Shifting Clinical Perspectives
Elsewhere, we have offered a fuller account for an existential-positive psychology approach to suffering [see Van Tongeren and Showalter Van Tongeren (2020)]. We encourage a broader shift in how clinicians view therapy. Currently, the predominance of the medical model and pressures from insurance companies impel clinicians to “fix” clients and “reduce symptoms,” often through cognitive behavioral therapy (CBT) techniques. However, CBT is not effective when there is no cognitive distortion; a terminally ill client whose cognitions include “I am going to die” is not thinking irrationally. The pressure clients and clinicians feel under the medical model to “restore” clients back to baseline functioning creates undo suffering and ignores the tenable reality that suffering changes how people perceive the world around them. It is a faulty premise that someone who has experienced suffering would not be changed by the suffering in and of itself. Rather, looking at suffering from an existential positive psychology perspective, where the reality informs how one might live with their remaining time, moves from an “irrationality” perspective to a strengths-based perspective, where they desire to build meaning and experience flourishing. This could help inform practice and give clinicians the tools to help work with clients who are experiencing increasingly difficult times. This likely also requires that clinicians engage in their own existential work to examine and understand how their clients' suffering has affected their own existential worldviews. We argue that helping clinicians build existential resilience might also be able to reduce burnout.
Developing Interventions for Enhancing Existential Resilience
A fundamental assumption of most existential approaches is that encountering these realities can lead to considerable anxiety. However, shifting toward a perspective more strongly informed by positive psychology, we suspect that humans should be able to develop existential resilience, or the ability to encounter existential concerns are truths and not threats, facts and not fears (Van Tongeren and Showalter Van Tongeren, 2020). We suspect that more work should be dedicated toward developing this construct and then developing interventions focused around existential resilience and persistent questions about what it means to be human. Doing so should be helpful to provide a durable buffer against the existential anxiety engendered by considering life's deepest realities.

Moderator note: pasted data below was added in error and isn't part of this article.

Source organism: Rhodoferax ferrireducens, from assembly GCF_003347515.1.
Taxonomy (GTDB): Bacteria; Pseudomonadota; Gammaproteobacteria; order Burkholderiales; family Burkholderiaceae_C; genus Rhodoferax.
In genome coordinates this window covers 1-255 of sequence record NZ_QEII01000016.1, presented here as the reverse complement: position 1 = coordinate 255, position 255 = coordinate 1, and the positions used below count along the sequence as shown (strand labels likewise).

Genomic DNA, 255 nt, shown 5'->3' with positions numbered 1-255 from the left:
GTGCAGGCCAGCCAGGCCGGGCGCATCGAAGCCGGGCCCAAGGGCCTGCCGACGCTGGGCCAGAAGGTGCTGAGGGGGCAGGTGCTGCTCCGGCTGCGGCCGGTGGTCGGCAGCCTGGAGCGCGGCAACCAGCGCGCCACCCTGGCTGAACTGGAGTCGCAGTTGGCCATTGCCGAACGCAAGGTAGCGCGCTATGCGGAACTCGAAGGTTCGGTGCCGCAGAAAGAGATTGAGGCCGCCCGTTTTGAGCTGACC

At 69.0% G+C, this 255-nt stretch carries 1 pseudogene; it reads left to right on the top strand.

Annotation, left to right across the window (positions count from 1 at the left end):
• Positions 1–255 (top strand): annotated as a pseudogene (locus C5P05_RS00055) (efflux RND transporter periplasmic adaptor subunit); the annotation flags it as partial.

We presented the EPPMS, which is an approach to suffering based on the intersection of existential and positive psychology, with the primary goal of alleviating suffering through the cultivation of meaning. Drawing from empirical research and clinical practice (Van Tongeren and Showalter Van Tongeren, 2020), we see this framework as a useful theoretical and clinical model for those who are experiencing indelible and profound struggles that raise fundamental questions about what it means to be human. The application of this model to collective suffering, such as the COVID-19 pandemic, demonstrates its utility and generalizability. We hope that future research will continue to advance work in this exciting area of inquiry and practice.
Data Availability Statement
The original contributions presented in the study are included in the article/supplementary material, further inquiries can be directed to the corresponding author/s.
DV and SS developed the model and wrote the manuscript. Both authors contributed to the article and approved the submitted version.
Conflict of Interest
The authors declare that the research was conducted in the absence of any commercial or financial relationships that could be construed as a potential conflict of interest.
1. ^We acknowledge that there are multiple reasons why people may ignore scientific advice, including disbelief of or mistrust of science. However, we suspect that the need to belong accounts for some of the motivation.
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Keywords: positive psychology, existential psychology, suffering, COVID-19, positive psychology (PP2.0)
Citation: Van Tongeren DR and Showalter Van Tongeren SA (2021) Finding Meaning Amidst COVID-19: An Existential Positive Psychology Model of Suffering. Front. Psychol. 12:641747. doi: 10.3389/fpsyg.2021.641747
Received: 14 December 2020; Accepted: 09 February 2021;
Published: 10 March 2021.
Edited by:Paul T. P. Wong, Trent University, Canada
Reviewed by:Dov Shmotkin, Tel Aviv University, Israel
Mega M. Leung, Independent researcher, British Columbia, Canada
Copyright © 2021 Van Tongeren and Showalter Van Tongeren. This is an open-access article distributed under the terms of the Creative Commons Attribution License (CC BY). The use, distribution or reproduction in other forums is permitted, provided the original author(s) and the copyright owner(s) are credited and that the original publication in this journal is cited, in accordance with accepted academic practice. No use, distribution or reproduction is permitted which does not comply with these terms.
*Correspondence: Daryl R. Van Tongeren, email@example.com